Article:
Obscurity can be a fulfilling adventure.
It can be exhilarating to try a wine I’ve never had before — especially if it’s priced in my favor. On the other hand, it is frustrating to seek out unique, off-the-beaten-path vino, only to discover that a decent but kind-of-innocuous wine would cost $30 to $40 here in the states. (I’m looking at you, Switzerland.) The good news? It’s a buyer’s market for wine in Michigan. Here are some lesser known grapes to look out for when you get bored of the typical chardonnays and pinots.
Grape no. 1: kerner. This European grape is grown almost entirely in Germany in the regions of Rheinhessen and Pfalz, but the best kerner is found in Alto Adige, across the Alps in northeast Italy. It is a offspring of riesling and carries some similar aromatic traits, but it tends to have lower acid. In the right hands, it can be a lot of fun. Abbazia di Novacella’s 2013 kerner is a standout at about $20.
There are some riesling hallmarks: apricots and peaches, jasmine, effortless finesse. But the kerner just feels a bit more weighted. Think of it like a mostly dry riesling with the full-bodied profile of an un-oaked chardonnay.
Grape no. 2: dolcetto. It sounds Italian, because it is. You won’t see much of it grown in the U.S., only tiny pockets in California, Washington, Oregon, Texas and even Michigan. Dolcetto is mostly planted in northwest Italy in the region of Piedmont, largely around the cliffs and semisleepy town of Dogliani.
Quality red grapes grown in Piedmont tend to have higher acid. Dolcetto is the rare opposite, which is even more strange because the grape also has higher tannins. So what do you do with dolcetto?
If you’re Nicoletta Bocca at San Fereolo, you buck the trend of round and fruity dolcetto by barrel aging the wine for three years and then laying them down in bottle for four more years. The result is a wine closer to pinot noir from Burgundy, with a touch of rustic and dried cherry notes that are a bit like Chianti. This is somewhere between medium and full-bodied, and it tastes like a wine that has influences both in traditionally minimal and perceptively modern winemaking. Rarely is dolcetto worth more than $15. This is one of those times. ($35)
Grape no. 3: negroamaro. The workhorse of southern Italy isn’t exactly elegant or refined, but it can make for one hell of a pizza wine. Most negroamaro is grown in Puglia, the only of Italy’s 20 regions that can consider itself flat. With the help of smart winemakers who lend a watchful eye and don’t let the grapes get overripe, negroamaro is juicy, spicy and fruity.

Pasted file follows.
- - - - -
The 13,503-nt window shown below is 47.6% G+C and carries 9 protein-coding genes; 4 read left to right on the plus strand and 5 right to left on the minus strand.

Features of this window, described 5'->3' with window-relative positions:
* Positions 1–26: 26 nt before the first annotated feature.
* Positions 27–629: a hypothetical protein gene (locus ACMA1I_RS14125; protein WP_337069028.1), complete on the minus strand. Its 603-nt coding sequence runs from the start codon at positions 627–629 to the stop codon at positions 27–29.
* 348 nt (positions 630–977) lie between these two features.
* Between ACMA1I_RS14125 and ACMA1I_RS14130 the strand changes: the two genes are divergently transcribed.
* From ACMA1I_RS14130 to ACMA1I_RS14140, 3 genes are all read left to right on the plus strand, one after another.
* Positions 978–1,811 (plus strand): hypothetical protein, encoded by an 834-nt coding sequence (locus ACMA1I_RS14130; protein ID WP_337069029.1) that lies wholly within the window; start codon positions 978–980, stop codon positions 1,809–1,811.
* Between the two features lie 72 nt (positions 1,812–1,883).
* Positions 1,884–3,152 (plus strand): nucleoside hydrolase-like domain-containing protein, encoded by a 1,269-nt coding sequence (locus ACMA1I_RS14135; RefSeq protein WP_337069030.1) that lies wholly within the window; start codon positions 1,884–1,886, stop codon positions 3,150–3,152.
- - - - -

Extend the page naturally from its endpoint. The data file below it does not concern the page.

Masseria Li Veli consistently puts out one of the best deals of Italy’s heel. Its Passamante negroamaro, from the tiny subregion of Salice Salentino, should run you about $14. There’s raspberry, red cherry, plum, smoky spices, cloves and cinnamon notes all over this wine. No, it’s not soft. This is all unabashed flavor, and it’s totally worth the price tag. If you can’t find this particular wine, the flavor profile of Italian primitivo is not too different.
Grape no. 4: Müller-Thurgau. This is probably the least sexy grape name on wine-lovers’ radar. It never makes ageworthy wine, but it can result in aromatic, fruit-driven wines that are of good value. Another offspring of riesling, Müller- Thurgau is mostly grown in Germany. But a compelling example of it comes from Oregon’s Montinore Estate. Look for the 2013 vintage.
At $19, this wine shows like a floral, stone-fruit-influenced wine that has restraint. If your dinner date is into finesse and subtlety, take a chance on this. Subpar versions of this grape can be unfortunately neutral tasting, but Montinore’s is pretty without getting too perfume-y or aromatic. It’s a nice branch-off for riesling drinkers. If you can’t find a Müller-Thurgau, look for albariño from Galicia, Spain. Those are a bit more mainstream but still exhibit many of the same nuanced and feminine attributes.
Grape no. 5: blaufränkisch. There are altogether too many names for this grape, and all of them are annoyingly obscure. Here’s the primer: blaufränkisch is the first name by which it was known in Franconia, Germany, right around the time of the U.S. Civil War. Another (now more popular) name, lemberger, surfaced about a decade later, also in Germany.
To further complicate things, this grape came to be known as kékfrankos in Hungary. This is mostly not worth knowing unless you’re gunning to be the next Ken Jennings. But what is worth knowing is that kékfrankos is the main grape that goes into the famous Hungarian wine known as Bull’s Blood.
History aside, good deals on this grape abound in Europe but are rare in the states. This could change soon, however, with new plantings. One particular winery in California, Steele Wines, has been proactive in creating an inexpensive wine out of this sometimes clumsy, sometimes full flavored grape.
Steele is California-based, but its Blue Franc is sourced from Washington. It assumes the easygoing nature of Sonoma pinot noir, but with hints of merlot ripeness. It never gets too hot on the palate. Steele’s Blue Franc is lip-smackingly good with short ribs that aren’t too spicy or perhaps some mushroom burgers. ($16).
Always remember that there are hundreds, if not thousands of great wines available to you under $25 to $30 any given week. Trust your independent wine shops, and ask questions about wines like these. And now is a good time to buy. The businesses that geek out on stuff may even hook you up with generous deals in the post-holiday hangover.
Justin King is a certified sommelier and resident of Williamston. He is part-owner of Bridge Street Social, a restaurant opening this winter in DeWitt. He’d totally come over and eat all your ribs and drink your wine. Email him your obscure finds at firstname.lastname@example.org.